We’ve all seen them – ugly, often grubby boxes on the pavement or roadside that contain “stuff” … telephone “stuff”, traffic signalling “stuff” etc. etc. They get rusty, they get negelected they get vandalised … now assuming that we do need to have these items of “street furniture” do they all need to be so drab ?
Could things be different ?
Of course they could.
We appreciate that these boxes may nominally be “owned” by different entities, but they all form part of the public realm which is ultimately owned by the people and perhaps the people should have an input on how they look.
We have always admired the painted traffic signal boxes in Brisbane which have not only brightened up the streets and helped create greater community identity and pride but have also resulted in actual cost savings (through reduced graffiti cleaning – see detailed report here). If you want a quick overview, have a look at this youtube video that shows the background to the project.
Anyway, here are a couple that caught our eye on visits to Brisbane.
On visiting Inverurie town centre last weekend we were delighted to see that a traffic signal box here has been painted up with a suitably “rural Aberdeenshire” theme! It’s a real cracker too.
Some research turned up an article in The Inverurie Herald of 23rd June 2011 “Street art mooves to town” which gives the story of how this one came to be. In summary, it is the work of local artist Mike Jenkins and was commissioned by Ron Reid (who manages the town farmer’s market) after he had seen painted street furniture in Nova Scotia.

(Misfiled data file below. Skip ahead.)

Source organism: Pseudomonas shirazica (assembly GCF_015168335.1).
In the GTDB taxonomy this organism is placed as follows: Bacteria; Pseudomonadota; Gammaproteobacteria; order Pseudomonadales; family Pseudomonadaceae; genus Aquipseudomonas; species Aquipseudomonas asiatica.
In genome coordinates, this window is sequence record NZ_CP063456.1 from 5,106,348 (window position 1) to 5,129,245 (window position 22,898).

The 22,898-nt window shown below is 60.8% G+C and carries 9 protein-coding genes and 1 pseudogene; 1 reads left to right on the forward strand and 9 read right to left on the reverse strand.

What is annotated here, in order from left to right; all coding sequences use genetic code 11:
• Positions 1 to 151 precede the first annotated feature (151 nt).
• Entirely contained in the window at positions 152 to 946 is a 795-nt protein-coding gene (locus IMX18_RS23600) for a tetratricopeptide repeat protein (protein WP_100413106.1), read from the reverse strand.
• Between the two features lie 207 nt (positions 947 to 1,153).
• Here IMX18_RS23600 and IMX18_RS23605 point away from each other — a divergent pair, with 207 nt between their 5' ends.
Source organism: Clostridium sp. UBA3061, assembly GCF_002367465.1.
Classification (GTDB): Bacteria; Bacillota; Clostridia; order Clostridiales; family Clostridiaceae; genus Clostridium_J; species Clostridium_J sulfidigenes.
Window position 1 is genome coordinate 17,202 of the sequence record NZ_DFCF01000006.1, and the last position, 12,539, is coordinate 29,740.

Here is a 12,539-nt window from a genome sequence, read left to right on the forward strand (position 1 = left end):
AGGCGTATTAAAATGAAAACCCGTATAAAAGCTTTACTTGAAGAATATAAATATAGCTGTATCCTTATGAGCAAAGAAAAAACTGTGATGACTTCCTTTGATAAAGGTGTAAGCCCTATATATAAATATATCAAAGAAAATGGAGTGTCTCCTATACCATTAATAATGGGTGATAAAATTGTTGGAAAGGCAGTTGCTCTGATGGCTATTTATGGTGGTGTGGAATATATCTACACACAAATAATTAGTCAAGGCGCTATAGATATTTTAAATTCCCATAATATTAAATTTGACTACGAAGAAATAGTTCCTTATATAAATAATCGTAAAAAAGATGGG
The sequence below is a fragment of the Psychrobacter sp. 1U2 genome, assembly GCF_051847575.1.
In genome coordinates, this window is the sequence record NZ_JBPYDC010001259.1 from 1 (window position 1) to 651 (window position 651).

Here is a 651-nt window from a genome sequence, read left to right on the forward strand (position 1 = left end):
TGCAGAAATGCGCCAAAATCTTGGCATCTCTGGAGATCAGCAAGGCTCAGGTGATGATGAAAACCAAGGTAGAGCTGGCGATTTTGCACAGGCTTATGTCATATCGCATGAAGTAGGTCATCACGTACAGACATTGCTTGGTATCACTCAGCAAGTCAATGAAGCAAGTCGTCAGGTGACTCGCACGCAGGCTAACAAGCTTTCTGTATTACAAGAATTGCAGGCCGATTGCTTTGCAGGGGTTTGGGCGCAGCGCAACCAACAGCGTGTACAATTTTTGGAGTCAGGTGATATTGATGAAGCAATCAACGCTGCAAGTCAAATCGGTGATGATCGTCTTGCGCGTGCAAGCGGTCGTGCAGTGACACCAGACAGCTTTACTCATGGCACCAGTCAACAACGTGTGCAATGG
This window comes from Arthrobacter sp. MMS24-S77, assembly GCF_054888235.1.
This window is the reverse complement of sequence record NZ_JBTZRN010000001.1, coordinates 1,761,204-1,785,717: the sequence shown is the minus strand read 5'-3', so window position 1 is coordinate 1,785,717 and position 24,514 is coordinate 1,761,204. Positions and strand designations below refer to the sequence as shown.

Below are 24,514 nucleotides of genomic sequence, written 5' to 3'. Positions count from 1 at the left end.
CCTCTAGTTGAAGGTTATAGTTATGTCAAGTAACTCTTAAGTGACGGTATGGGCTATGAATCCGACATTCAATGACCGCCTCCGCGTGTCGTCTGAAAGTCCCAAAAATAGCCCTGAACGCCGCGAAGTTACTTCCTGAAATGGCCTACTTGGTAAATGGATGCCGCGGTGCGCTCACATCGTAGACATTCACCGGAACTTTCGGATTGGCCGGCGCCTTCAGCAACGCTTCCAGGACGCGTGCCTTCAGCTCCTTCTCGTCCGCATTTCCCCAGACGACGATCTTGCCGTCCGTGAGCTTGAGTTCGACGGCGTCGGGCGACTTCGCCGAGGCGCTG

We really like this new feature of Inverurie and we would like to think that it might be something that happens in other communities in the North East and will keep our fingers crossed that we see more popping up elsewhere in Aberdeenshire.
Ideally, we would like to see a scheme like Brisbane’s art force which grows from the grass roots up and features artworks that the community themselves choose to create to tell their story. The true success of such a scheme is not merely the production of the artwork to decorate the box but the community spirit that it fosters.
Hopefully a scheme in Aberdeenshire might then inspire the city of Aberdeen to embark upon a similar project and help replace grubby grey or green boxes with vibrant pieces of street art.
If you like the idea, why not contact your councillors?